I switched on the radio recently to catch the end of a discussion which concluded with the words, “There’s a fine line between being a chancer and being an artist.” The phrase struck me. Does this perception lie at the crux of our suspicions about contemporary, or maybe even all, art? The value of any creative act is difficult to measure, right?

It reminded me of a blogpost written by the poet Jo Bell after the UK Education Secretary said students unsure about what to do with their lives have traditionally chosen arts subjects over science and maths, and subsequently limited their career options. Bell wrote, “I chose the appropriate qualification for my chosen career, as I’m sure did James Dyson. The fact that there is more money in vacuum cleaner design than poetry is not his fault.” She was being funny, but she also makes an excellent point about how we value different types of learning and its subsequent output.

Science and art are necessary for us to live rich and fulfilled lives. This false dichotomy, compounded at school, between those who are good at maths and those who are good at art, for example, is dangerously pervasive. It limits us. Individual talents vary, but there is no real reason why music and science, or engineering and acting must be regarded as mutually exclusive, and no good reason to believe those who choose artsy subjects over STEM (Science, Technology, Engineering, Mathematics) options are somehow copping out.

I was brought up not to make those distinctions, although the education system did its best to enforce them. At my school, students couldn’t take Biology and Art for Leaving Cert, so I took Chemistry and Physics alongside Art instead. I had enough points to become a doctor (although the biology might have been a problem), but I became an art critic. Have I somehow wasted my potential? Has my brother wasted his astrophysics degree because he earns his money as a musician? Take the argument in the other direction: has my sister made a mockery of her Fine Art BA by following it up with a career as a primary school teacher? The answer to these questions is no. My sister is a finer teacher because of her art degree. My brother makes science-inspired music. Creativity is essential to innovation. STEM industries know that. If we teach our children only to explore the logical side of their brain we cut them off from the potential to be truly pioneering.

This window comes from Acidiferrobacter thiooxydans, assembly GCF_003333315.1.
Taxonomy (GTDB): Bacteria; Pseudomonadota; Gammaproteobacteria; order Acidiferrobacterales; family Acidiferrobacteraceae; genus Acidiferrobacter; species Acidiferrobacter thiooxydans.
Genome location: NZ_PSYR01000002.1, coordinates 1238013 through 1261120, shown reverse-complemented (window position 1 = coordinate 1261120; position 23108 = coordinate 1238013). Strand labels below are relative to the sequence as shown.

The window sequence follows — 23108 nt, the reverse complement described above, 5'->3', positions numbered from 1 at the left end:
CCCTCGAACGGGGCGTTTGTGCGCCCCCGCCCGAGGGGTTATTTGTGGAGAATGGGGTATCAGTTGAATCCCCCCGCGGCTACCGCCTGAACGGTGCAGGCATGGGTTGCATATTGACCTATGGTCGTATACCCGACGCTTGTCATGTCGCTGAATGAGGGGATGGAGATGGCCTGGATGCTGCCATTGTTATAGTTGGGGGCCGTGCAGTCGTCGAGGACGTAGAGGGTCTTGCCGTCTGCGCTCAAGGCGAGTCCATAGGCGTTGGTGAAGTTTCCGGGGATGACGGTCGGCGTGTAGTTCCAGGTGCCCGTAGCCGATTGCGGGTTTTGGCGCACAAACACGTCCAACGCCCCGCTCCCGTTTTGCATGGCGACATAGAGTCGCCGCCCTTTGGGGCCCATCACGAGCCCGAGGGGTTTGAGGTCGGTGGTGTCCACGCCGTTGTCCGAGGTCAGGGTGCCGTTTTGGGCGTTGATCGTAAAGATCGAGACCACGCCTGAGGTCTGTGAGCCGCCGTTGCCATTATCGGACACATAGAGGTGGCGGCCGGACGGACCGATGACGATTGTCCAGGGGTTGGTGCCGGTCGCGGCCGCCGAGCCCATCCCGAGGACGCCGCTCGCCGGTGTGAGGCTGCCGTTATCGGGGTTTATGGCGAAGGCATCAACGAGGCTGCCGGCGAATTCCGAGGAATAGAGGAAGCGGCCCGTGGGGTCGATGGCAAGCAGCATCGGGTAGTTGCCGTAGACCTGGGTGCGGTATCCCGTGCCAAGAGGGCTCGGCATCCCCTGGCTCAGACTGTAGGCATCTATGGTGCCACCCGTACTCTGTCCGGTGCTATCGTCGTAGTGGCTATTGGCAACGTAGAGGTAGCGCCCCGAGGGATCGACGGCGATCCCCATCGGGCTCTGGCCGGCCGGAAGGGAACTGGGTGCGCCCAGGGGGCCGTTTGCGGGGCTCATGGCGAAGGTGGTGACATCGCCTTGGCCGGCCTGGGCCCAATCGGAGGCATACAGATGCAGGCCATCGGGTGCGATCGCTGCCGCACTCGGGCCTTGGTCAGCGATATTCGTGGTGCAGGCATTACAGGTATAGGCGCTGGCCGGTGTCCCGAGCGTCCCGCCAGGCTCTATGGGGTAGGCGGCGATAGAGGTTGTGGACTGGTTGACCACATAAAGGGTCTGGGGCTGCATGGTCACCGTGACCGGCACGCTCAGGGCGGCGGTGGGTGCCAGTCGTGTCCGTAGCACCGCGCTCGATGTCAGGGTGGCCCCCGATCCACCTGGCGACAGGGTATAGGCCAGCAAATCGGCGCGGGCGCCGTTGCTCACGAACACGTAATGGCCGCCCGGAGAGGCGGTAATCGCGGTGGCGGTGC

Research into STEM graduates in the US, published in 2013 found the most productive innovators had art and craft hobbies. Nobel Prize winning scientists are weekend artists, poets and musicians. Which brings us back to chancers. Every profession includes those who do not excel at their job, but no one will pay an artist, actor or musician to be average, or just good enough. Plenty of engineers, lab assistants and computer programmers earn a decent living by being just that: good enough. Who’s the chancer now?


A version of this column was first published in The Sunday Times Ireland on 29 March 2015. 

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